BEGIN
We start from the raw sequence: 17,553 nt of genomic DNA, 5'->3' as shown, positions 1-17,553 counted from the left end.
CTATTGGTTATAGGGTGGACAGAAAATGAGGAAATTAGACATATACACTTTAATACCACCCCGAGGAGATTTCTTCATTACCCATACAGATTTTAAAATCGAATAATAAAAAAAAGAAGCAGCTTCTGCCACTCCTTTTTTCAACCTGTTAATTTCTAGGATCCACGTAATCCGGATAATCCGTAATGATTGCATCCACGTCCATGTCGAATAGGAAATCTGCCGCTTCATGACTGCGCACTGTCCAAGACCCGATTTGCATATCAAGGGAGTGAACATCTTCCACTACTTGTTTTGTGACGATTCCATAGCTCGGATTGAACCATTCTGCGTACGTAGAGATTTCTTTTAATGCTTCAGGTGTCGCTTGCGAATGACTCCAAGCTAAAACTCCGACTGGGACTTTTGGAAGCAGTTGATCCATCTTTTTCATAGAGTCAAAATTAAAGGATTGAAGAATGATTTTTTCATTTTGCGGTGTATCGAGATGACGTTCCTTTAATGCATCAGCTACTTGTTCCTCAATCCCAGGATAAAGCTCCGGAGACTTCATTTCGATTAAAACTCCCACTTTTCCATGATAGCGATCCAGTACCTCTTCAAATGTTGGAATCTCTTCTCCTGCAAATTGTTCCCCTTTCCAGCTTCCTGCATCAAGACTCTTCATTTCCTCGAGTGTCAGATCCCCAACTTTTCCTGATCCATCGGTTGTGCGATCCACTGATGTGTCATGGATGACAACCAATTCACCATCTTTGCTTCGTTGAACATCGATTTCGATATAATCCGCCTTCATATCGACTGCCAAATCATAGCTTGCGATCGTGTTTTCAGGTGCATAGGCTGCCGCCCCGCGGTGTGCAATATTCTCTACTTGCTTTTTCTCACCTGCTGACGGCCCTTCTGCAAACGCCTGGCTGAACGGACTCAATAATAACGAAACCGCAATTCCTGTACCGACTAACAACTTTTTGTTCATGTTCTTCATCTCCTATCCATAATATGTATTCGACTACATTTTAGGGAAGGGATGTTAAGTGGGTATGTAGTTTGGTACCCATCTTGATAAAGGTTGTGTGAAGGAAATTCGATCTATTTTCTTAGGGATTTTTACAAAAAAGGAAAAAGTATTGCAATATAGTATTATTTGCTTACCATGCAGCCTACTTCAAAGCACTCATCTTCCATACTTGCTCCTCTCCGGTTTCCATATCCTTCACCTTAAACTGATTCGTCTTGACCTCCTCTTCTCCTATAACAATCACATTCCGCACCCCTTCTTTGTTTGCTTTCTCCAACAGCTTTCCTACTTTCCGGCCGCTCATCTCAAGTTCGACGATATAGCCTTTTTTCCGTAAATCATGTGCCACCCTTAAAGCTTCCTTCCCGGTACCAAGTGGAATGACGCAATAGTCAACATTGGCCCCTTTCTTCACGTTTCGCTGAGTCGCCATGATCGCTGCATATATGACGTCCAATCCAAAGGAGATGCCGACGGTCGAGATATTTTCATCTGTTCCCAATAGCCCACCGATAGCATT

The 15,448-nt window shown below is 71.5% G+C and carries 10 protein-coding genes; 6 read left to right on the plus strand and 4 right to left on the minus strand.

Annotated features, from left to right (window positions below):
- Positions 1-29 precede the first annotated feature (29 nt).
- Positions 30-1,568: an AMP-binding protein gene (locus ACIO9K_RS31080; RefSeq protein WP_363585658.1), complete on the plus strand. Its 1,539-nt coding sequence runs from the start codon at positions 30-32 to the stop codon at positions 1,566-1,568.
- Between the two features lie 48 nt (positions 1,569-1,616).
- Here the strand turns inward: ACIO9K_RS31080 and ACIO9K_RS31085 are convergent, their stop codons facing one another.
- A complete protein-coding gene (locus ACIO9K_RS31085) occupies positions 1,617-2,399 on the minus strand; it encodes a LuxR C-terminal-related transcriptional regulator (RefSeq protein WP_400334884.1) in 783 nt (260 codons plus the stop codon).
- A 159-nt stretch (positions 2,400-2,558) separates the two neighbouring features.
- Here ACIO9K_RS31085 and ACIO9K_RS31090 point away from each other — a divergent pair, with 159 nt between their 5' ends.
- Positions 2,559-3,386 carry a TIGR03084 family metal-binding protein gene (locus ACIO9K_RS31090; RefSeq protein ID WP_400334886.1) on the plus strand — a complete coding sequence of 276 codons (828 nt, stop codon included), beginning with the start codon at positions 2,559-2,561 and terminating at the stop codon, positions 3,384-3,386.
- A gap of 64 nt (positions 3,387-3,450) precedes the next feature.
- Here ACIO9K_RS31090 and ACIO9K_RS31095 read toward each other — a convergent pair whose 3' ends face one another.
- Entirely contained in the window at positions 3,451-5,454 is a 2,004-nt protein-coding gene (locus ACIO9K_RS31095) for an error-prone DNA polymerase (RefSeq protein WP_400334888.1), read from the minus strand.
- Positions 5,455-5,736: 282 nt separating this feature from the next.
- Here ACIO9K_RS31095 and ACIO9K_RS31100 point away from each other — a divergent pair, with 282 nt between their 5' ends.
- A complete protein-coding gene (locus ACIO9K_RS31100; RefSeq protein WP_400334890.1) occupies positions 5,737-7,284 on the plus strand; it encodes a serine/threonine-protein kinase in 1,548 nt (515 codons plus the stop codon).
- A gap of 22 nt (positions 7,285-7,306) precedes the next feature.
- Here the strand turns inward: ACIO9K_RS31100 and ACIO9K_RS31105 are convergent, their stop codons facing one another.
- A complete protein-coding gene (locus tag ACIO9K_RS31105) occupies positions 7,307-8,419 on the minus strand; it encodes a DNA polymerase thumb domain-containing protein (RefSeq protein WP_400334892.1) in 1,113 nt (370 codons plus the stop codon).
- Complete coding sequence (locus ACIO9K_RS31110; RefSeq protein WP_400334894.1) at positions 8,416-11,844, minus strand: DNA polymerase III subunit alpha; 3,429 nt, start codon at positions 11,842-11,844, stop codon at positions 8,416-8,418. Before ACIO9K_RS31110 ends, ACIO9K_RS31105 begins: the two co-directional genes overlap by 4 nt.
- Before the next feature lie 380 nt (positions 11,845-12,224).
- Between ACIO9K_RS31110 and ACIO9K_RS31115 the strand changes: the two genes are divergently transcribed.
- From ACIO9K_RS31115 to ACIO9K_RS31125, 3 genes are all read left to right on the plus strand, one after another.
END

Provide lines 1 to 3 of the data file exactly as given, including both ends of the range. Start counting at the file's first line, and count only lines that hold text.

We start from the raw sequence: 17,553 nt of genomic DNA, 5'->3' as shown, positions 1-17,553 counted from the left end.
CTATTGGTTATAGGGTGGACAGAAAATGAGGAAATTAGACATATACACTTTAATACCACCCCGAGGAGATTTCTTCATTACCCATACAGATTTTAAAATCGAATAATAAAAAAAAGAAGCAGCTTCTGCCACTCCTTTTTTCAACCTGTTAATTTCTAGGATCCACGTAATCCGGATAATCCGTAATGATTGCATCCACGTCCATGTCGAATAGGAAATCTGCCGCTTCATGACTGCGCACTGTCCAAGACCCGATTTGCATATCAAGGGAGTGAACATCTTCCACTACTTGTTTTGTGACGATTCCATAGCTCGGATTGAACCATTCTGCGTACGTAGAGATTTCTTTTAATGCTTCAGGTGTCGCTTGCGAATGACTCCAAGCTAAAACTCCGACTGGGACTTTTGGAAGCAGTTGATCCATCTTTTTCATAGAGTCAAAATTAAAGGATTGAAGAATGATTTTTTCATTTTGCGGTGTATCGAGATGACGTTCCTTTAATGCATCAGCTACTTGTTCCTCAATCCCAGGATAAAGCTCCGGAGACTTCATTTCGATTAAAACTCCCACTTTTCCATGATAGCGATCCAGTACCTCTTCAAATGTTGGAATCTCTTCTCCTGCAAATTGTTCCCCTTTCCAGCTTCCTGCATCAAGACTCTTCATTTCCTCGAGTGTCAGATCCCCAACTTTTCCTGATCCATCGGTTGTGCGATCCACTGATGTGTCATGGATGACAACCAATTCACCATCTTTGCTTCGTTGAACATCGATTTCGATATAATCCGCCTTCATATCGACTGCCAAATCATAGCTTGCGATCGTGTTTTCAGGTGCATAGGCTGCCGCCCCGCGGTGTGCAATATTCTCTACTTGCTTTTTCTCACCTGCTGACGGCCCTTCTGCAAACGCCTGGCTGAACGGACTCAATAATAACGAAACCGCAATTCCTGTACCGACTAACAACTTTTTGTTCATGTTCTTCATCTCCTATCCATAATATGTATTCGACTACATTTTAGGGAAGGGATGTTAAGTGGGTATGTAGTTTGGTACCCATCTTGATAAAGGTTGTGTGAAGGAAATTCGATCTATTTTCTTAGGGATTTTTACAAAAAAGGAAAAAGTATTGCAATATAGTATTATTTGCTTACCATGCAGCCTACTTCAAAGCACTCATCTTCCATACTTGCTCCTCTCCGGTTTCCATATCCTTCACCTTAAACTGATTCGTCTTGACCTCCTCTTCTCCTATAACAATCACATTCCGCACCCCTTCTTTGTTTGCTTTCTCCAACAGCTTTCCTACTTTCCGGCCGCTCATCTCAAGTTCGACGATATAGCCTTTTTTCCGTAAATCATGTGCCACCCTTAAAGCTTCCTTCCCGGTACCAAGTGGAATGACGCAATAGTCAACATTGGCCCCTTTCTTCACGTTTCGCTGAGTCGCCATGATCGCTGCATATATGACGTCCAATCCAAAGGAGATGCCGACGGTCGAGATATTTTCATCTGTTCCCAATAGCCCACCGATAGCATT

The 15,448-nt window shown below is 71.5% G+C and carries 10 protein-coding genes; 6 read left to right on the plus strand and 4 right to left on the minus strand.